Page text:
Scientists: Wastewater Can Be An Energy Superstar

If Oregon State University researchers can take their new work on turning wastewater into electricity from the lab to real world, we might be looking at an energy revolution. No, really: The scientists say their new microbial fuel cell could not only power wastewater treatment plants, but turn those plants into power stations.

That energy can be produced from wastewater isn’t a novel idea — there are anaerobic digestion systems at work right now taking advantage of the methane derived from wastewater treatment. One plant in California feeds captured and cleaned-up methane right into the natural gas pipeline, while another converts the biogas to hydrogen that goes for two uses: in a fuel cell to produce electricity that powers the treatment plant, and to a fuel-cell vehicle fueling station.

Researcher Hong Liu (image via Oregon State University)

Hard to argue with either of these systems, but the Oregon State scientists say that based on their new work, it’s clear that a different technology – microbial fuel cells, or MFCs – holds out far greater energy-producing potential.

The researchers say that by applying several new concepts to MFCs, they can produce 10 to 50 times the electricity than had been seen in other wastewater-treatment/MFC research.

“If this technology works on a commercial scale the way we believe it will, the treatment of wastewater could be a huge energy producer, not a huge energy cost,” Hong Liu, an associate professor in the OSU Department of Biological and Ecological Engineering, said in a statement. “This could have an impact around the world, save a great deal of money, provide better water treatment and promote energy sustainability.”

Simply powering the treatment plants would be an achievement; the university estimates that “3 percent of the electrical energy consumed in the United States and other developed countries is used to treat wastewater, and a majority of that electricity is produced by fossil fuels that contribute to global warming.”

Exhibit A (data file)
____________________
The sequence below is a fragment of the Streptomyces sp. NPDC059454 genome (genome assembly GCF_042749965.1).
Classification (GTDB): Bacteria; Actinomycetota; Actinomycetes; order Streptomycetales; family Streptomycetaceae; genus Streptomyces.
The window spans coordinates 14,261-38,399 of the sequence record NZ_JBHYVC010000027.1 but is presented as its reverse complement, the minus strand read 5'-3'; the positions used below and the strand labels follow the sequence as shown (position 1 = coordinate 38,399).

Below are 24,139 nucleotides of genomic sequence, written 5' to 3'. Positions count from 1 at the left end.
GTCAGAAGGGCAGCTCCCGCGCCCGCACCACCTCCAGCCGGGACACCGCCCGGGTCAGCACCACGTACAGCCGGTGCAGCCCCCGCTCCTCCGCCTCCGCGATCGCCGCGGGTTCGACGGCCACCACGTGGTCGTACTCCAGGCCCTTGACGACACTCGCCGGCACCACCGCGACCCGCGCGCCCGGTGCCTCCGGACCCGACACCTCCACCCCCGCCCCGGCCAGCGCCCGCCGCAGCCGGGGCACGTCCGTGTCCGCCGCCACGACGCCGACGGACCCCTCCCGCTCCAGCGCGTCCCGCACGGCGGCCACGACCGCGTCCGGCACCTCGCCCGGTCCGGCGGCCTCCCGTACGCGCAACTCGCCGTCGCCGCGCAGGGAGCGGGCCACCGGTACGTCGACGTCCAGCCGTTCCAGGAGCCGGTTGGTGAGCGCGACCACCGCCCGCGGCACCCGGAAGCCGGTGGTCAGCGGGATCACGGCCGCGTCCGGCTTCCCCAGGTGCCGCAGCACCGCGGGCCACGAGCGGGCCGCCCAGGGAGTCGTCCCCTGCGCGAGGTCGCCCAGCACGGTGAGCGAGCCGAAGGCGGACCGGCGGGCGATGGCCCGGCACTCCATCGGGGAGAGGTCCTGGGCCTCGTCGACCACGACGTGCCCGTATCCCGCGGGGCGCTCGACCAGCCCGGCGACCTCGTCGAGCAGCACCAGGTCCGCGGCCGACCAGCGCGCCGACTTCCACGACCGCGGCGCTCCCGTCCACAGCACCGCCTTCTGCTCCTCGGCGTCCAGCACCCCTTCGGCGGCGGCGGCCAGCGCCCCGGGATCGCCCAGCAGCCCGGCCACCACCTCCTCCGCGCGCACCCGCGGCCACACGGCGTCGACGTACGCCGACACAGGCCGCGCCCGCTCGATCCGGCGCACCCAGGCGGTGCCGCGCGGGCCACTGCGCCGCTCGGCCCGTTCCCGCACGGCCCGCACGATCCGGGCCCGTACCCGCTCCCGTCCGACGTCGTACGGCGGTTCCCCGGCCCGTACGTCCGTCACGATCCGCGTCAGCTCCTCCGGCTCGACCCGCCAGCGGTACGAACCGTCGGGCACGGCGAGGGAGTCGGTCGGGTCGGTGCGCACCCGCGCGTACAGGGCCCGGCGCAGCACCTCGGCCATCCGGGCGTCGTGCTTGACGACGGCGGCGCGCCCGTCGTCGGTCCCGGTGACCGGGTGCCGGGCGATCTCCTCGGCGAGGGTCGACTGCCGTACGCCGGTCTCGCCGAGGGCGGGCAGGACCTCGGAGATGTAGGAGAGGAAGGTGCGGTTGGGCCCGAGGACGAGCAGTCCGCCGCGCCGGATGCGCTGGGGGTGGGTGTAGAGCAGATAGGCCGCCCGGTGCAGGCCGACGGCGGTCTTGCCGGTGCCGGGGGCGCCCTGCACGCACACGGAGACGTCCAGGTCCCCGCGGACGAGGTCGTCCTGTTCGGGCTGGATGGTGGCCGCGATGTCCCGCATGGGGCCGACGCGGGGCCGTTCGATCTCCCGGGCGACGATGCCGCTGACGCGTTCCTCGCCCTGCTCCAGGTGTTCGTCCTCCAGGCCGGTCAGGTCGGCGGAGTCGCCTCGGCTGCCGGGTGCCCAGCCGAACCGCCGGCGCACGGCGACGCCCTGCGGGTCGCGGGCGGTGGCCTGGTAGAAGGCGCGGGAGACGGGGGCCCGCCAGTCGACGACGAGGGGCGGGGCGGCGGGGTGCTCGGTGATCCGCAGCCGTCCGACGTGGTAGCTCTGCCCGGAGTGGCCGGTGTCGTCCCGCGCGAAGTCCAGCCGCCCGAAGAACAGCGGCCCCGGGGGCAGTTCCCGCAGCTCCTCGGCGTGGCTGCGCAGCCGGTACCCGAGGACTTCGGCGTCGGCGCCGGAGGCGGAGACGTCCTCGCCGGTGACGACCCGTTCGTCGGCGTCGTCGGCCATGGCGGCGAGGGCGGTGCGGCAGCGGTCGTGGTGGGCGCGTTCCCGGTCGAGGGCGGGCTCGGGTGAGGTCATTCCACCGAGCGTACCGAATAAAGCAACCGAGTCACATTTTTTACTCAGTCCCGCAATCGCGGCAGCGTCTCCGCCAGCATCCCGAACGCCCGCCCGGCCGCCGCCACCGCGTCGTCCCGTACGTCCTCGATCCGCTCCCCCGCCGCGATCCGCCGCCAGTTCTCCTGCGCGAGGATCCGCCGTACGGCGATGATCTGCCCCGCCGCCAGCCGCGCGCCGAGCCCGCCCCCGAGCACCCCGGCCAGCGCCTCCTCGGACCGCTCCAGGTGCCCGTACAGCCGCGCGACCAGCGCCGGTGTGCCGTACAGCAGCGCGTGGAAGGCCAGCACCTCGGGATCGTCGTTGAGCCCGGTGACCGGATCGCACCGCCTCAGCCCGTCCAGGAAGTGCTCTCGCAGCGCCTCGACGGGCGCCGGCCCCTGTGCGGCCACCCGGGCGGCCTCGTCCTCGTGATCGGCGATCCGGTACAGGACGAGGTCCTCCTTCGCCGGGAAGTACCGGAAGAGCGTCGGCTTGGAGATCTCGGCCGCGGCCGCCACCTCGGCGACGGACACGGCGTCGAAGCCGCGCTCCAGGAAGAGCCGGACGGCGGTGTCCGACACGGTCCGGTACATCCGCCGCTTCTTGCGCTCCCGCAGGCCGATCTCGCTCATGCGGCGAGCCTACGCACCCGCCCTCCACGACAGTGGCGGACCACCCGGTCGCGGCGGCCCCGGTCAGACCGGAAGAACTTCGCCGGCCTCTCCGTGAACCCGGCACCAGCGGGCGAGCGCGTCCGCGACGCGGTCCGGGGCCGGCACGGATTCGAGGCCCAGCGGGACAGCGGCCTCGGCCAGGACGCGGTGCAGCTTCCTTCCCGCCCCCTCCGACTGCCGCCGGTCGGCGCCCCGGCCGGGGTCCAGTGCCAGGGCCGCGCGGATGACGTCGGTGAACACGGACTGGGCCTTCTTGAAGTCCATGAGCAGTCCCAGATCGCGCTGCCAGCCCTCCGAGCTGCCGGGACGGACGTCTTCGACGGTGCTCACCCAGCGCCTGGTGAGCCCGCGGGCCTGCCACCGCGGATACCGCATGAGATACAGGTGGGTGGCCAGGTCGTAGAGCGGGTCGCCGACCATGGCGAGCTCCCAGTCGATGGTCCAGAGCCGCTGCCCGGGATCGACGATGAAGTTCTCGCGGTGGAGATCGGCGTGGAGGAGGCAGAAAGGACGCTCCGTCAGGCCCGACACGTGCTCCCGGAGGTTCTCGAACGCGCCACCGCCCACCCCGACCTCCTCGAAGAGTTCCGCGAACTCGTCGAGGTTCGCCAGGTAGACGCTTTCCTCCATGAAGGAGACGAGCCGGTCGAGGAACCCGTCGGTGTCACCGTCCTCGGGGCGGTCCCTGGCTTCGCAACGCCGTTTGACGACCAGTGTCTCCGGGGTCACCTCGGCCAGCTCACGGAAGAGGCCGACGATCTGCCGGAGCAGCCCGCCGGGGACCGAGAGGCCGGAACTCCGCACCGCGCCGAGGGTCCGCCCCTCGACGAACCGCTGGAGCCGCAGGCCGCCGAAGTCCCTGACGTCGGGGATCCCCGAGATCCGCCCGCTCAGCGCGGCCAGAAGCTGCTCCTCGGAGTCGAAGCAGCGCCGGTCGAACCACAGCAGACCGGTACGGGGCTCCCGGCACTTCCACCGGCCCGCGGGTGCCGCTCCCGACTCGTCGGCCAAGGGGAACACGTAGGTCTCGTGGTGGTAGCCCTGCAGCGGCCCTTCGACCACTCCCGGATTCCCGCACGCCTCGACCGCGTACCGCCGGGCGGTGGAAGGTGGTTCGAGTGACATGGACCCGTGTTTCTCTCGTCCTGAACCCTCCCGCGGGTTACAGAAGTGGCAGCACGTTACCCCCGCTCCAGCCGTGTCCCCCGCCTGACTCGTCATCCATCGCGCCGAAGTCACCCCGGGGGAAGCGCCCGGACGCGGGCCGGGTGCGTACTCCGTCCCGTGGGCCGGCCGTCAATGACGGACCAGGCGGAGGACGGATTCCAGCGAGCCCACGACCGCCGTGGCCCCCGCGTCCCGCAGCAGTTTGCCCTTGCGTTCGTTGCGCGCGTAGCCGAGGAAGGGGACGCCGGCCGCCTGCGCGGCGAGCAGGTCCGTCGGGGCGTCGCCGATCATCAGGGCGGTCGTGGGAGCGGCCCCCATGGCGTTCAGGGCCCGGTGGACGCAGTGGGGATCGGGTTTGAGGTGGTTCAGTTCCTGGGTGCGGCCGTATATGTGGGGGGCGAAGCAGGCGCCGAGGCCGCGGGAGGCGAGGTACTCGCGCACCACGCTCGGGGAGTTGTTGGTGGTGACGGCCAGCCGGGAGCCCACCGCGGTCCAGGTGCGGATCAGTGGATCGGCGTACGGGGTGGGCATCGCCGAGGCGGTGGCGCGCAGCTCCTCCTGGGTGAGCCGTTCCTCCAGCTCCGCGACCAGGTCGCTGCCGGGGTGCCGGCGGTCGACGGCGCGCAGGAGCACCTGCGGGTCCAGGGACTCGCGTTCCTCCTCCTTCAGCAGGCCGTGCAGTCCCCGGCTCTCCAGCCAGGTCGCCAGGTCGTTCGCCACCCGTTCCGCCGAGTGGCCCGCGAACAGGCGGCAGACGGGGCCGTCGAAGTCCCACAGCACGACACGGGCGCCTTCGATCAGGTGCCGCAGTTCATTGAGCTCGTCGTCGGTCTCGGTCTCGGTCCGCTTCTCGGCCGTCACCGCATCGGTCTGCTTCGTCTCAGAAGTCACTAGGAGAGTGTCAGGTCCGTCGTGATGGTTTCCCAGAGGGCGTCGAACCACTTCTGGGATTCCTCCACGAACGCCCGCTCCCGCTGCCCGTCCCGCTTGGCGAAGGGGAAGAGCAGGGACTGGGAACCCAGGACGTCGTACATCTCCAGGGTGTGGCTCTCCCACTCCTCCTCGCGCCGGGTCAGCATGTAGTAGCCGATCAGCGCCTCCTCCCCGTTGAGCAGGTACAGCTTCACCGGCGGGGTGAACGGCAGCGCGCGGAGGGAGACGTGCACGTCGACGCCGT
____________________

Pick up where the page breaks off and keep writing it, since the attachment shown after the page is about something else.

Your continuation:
MFCs share a characteristic with anaerobic digestion – both technologies rely on bacteria acting on organic waste. But instead of using the gas produced, MFC’s harvest the electrons. They run from the anode to the cathode in the fuel cell to create an electrical current.

The Oregon team pointed to three advances that help crank up the energy-producing power of their MFC: reduced anode-cathode spacing, evolved microbes and new separator materials. The researchers said all this led to electricity production in the lab of more than two kilowatts per cubic meter of liquid reactor volume – an amount that “far exceeds anything else done with microbial fuel cells.”

The Oregon research was funded by the National Science Foundation and published in the journal Energy and Environmental Science. The next step in advancing the technology is to do a pilot study.

Sports columnist, newspaper desk guy, website managing editor, wine-industry PR specialist, freelance writer—Pete Danko’s career in media has covered a lot of terrain. The constant along the way has been a fierce dedication to knowing the story and getting it right. Danko's work has appeared in Wired, The New York Times, San Francisco Chronicle and elsewhere.

    • OldSchoolGuy

      I wonder if it could be scaled down to something you could fit in an automobile– imagine filling your gas tank from your septic tank each week! Sure sounds like technology worth funding! Go OSU!

      • blahblahblah

        2 kw/ square meter wouldn’t get a heavy car very far – 1 hp is .746kw so a 200hp car is 149.2kw all within a few cubic meters. Maybe they could layer it to maximize surface area but i’d imagine it would get hot and require a lot of storage to put out 150 kw for more than a few hours. Electricity fed to the grid during peak hours is better spend anyway. We just need to find a way for cars to run off the existing grid around them as they drive…